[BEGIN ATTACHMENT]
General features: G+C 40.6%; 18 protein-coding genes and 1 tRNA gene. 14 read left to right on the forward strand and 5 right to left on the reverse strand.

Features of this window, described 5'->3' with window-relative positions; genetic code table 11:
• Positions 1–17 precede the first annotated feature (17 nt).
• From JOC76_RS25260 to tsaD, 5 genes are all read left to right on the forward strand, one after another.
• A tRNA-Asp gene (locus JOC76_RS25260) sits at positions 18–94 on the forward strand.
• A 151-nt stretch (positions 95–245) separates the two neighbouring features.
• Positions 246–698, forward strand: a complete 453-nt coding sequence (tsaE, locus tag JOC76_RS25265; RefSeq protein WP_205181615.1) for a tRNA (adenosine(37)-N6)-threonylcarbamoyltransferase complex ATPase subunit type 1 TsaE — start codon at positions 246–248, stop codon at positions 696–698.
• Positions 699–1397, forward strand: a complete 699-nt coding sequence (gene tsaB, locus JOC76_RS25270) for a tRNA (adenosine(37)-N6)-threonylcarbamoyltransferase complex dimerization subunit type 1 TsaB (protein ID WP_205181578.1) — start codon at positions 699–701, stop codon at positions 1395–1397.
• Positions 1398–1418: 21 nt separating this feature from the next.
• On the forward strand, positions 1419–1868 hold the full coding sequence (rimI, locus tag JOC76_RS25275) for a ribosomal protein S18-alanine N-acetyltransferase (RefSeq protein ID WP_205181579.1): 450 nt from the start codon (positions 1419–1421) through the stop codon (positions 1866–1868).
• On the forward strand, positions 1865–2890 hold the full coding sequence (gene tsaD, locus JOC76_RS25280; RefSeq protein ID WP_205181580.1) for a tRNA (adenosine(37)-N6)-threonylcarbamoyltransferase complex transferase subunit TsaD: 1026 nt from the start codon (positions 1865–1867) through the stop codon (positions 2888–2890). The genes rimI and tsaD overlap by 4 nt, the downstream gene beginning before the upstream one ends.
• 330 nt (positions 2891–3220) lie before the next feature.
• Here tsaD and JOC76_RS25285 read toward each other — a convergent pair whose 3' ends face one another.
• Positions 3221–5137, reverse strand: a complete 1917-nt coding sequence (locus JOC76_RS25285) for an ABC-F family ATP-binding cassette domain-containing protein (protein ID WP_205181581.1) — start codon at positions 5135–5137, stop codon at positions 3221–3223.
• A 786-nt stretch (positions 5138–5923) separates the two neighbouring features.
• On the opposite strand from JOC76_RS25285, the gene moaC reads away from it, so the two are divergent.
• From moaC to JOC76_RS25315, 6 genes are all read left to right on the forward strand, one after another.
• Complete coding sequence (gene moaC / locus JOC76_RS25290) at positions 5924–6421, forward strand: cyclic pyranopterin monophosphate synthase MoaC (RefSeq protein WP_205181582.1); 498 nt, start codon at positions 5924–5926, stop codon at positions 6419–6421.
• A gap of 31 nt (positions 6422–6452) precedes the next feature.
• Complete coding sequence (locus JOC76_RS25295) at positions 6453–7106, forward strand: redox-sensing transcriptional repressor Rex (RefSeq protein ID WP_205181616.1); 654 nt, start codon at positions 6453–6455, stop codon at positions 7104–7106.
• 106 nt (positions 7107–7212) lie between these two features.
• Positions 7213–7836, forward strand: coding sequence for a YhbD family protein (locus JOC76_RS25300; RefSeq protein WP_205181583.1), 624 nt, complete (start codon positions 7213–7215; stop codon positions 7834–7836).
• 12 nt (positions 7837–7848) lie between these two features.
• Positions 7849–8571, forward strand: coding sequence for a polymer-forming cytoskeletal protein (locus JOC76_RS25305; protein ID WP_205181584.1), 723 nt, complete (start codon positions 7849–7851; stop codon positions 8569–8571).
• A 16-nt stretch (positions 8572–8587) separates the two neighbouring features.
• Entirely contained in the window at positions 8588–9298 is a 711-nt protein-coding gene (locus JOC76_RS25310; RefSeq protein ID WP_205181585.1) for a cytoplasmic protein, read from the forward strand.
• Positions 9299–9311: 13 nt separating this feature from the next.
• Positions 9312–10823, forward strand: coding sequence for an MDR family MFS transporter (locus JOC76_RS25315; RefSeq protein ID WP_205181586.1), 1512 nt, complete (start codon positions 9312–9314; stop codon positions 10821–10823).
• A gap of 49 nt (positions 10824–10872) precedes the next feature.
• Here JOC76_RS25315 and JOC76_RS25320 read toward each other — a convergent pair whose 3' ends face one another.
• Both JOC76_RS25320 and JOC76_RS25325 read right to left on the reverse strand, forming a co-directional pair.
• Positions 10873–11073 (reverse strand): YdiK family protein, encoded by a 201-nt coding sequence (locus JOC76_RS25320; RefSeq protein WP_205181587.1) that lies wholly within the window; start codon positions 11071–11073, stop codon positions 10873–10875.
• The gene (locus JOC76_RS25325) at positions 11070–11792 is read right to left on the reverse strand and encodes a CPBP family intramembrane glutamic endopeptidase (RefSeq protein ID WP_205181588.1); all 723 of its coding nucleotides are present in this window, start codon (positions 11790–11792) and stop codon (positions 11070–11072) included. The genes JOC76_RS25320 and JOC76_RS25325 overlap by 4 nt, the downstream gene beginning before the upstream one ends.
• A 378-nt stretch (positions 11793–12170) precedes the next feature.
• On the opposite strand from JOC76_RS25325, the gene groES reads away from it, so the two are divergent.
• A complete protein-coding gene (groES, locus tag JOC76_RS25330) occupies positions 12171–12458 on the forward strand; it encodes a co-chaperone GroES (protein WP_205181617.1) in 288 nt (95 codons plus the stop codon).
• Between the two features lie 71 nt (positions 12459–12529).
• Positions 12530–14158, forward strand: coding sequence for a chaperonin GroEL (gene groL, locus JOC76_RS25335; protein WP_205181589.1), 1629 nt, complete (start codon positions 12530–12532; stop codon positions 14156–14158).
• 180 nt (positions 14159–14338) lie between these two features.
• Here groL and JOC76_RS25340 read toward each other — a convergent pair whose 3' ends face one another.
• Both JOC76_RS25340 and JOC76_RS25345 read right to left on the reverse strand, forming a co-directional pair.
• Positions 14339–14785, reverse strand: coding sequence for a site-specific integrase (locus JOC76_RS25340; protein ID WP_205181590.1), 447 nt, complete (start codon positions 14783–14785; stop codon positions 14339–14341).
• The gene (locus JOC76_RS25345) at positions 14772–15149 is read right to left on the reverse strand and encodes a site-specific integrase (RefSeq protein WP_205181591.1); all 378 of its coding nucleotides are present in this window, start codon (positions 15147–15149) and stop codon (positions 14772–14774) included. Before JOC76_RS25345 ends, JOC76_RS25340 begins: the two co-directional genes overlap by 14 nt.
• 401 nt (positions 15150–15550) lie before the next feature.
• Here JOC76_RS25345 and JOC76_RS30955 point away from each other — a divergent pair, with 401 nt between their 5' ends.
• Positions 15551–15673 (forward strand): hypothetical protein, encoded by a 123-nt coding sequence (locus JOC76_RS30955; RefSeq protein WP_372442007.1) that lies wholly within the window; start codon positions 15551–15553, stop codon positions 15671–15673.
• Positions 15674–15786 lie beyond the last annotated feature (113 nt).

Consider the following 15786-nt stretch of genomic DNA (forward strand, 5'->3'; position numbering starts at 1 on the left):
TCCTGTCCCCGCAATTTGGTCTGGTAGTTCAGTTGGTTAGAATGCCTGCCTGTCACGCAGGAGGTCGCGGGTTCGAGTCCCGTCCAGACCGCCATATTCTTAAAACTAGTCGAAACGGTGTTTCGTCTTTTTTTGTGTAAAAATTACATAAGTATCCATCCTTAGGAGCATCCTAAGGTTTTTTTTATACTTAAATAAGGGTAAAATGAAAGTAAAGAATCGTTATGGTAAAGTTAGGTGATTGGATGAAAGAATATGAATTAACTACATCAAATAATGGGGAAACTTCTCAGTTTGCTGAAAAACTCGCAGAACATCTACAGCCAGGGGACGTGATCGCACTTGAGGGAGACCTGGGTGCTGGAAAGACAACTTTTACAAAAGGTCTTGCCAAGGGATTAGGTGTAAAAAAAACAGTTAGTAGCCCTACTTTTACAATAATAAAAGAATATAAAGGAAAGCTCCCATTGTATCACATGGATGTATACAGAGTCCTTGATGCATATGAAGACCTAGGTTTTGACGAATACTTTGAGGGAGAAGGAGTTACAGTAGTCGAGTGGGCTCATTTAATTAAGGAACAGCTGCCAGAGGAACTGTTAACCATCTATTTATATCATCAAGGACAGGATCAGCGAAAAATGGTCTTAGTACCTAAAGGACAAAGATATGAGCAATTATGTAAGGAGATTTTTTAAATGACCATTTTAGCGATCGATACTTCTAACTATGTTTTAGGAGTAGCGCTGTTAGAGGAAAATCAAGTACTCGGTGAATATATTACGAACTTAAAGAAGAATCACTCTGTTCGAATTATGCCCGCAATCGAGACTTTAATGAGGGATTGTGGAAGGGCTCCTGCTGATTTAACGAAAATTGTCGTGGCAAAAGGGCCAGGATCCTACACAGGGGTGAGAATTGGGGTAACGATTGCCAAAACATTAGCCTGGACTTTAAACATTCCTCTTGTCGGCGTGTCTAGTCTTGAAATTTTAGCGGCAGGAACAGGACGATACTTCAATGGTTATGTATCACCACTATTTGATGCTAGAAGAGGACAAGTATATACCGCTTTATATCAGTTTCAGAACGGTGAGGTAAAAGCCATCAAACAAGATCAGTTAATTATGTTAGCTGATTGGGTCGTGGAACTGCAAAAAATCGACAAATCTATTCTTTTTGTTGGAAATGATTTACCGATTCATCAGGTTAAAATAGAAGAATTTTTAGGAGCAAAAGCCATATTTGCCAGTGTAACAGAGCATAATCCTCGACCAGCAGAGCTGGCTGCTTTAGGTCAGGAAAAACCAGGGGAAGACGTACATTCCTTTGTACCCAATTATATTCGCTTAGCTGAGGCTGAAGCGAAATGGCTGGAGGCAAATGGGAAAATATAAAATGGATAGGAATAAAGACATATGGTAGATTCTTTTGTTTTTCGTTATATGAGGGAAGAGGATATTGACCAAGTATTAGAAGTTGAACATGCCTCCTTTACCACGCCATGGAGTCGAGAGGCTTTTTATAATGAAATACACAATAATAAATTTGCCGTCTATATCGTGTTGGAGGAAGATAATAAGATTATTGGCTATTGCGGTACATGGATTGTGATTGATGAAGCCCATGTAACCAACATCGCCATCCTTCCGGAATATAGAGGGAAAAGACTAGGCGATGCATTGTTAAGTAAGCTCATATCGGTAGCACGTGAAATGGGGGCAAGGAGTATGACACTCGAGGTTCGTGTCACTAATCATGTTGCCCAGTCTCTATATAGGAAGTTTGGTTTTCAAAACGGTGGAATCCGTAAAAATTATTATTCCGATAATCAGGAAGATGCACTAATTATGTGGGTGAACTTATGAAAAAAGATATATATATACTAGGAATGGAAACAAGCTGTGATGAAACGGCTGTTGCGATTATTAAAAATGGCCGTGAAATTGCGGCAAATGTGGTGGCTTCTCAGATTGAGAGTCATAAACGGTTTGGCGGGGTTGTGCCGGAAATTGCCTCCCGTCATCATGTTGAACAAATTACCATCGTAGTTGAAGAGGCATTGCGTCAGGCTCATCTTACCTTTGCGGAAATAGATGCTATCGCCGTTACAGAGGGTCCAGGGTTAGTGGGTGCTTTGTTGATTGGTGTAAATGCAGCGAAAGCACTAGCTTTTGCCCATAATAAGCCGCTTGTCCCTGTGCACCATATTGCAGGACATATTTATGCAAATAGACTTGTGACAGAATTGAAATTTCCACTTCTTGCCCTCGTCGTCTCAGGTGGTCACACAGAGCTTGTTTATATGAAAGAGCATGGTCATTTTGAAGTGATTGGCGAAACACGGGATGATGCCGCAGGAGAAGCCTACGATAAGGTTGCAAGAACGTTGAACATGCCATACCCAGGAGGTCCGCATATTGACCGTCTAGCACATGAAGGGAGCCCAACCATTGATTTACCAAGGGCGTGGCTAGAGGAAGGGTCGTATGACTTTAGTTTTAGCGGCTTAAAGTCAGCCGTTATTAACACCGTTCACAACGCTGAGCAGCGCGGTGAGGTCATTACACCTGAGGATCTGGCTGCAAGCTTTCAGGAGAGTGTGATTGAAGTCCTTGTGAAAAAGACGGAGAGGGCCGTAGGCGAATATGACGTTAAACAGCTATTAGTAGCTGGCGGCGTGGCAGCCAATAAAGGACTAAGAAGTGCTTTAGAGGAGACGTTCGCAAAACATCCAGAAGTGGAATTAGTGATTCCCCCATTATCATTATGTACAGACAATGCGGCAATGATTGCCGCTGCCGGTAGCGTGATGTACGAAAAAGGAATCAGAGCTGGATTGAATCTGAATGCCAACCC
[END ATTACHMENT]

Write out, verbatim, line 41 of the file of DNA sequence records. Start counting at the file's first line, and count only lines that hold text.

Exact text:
• Both JOC76_RS25340 and JOC76_RS25345 read right to left on the reverse strand, forming a co-directional pair.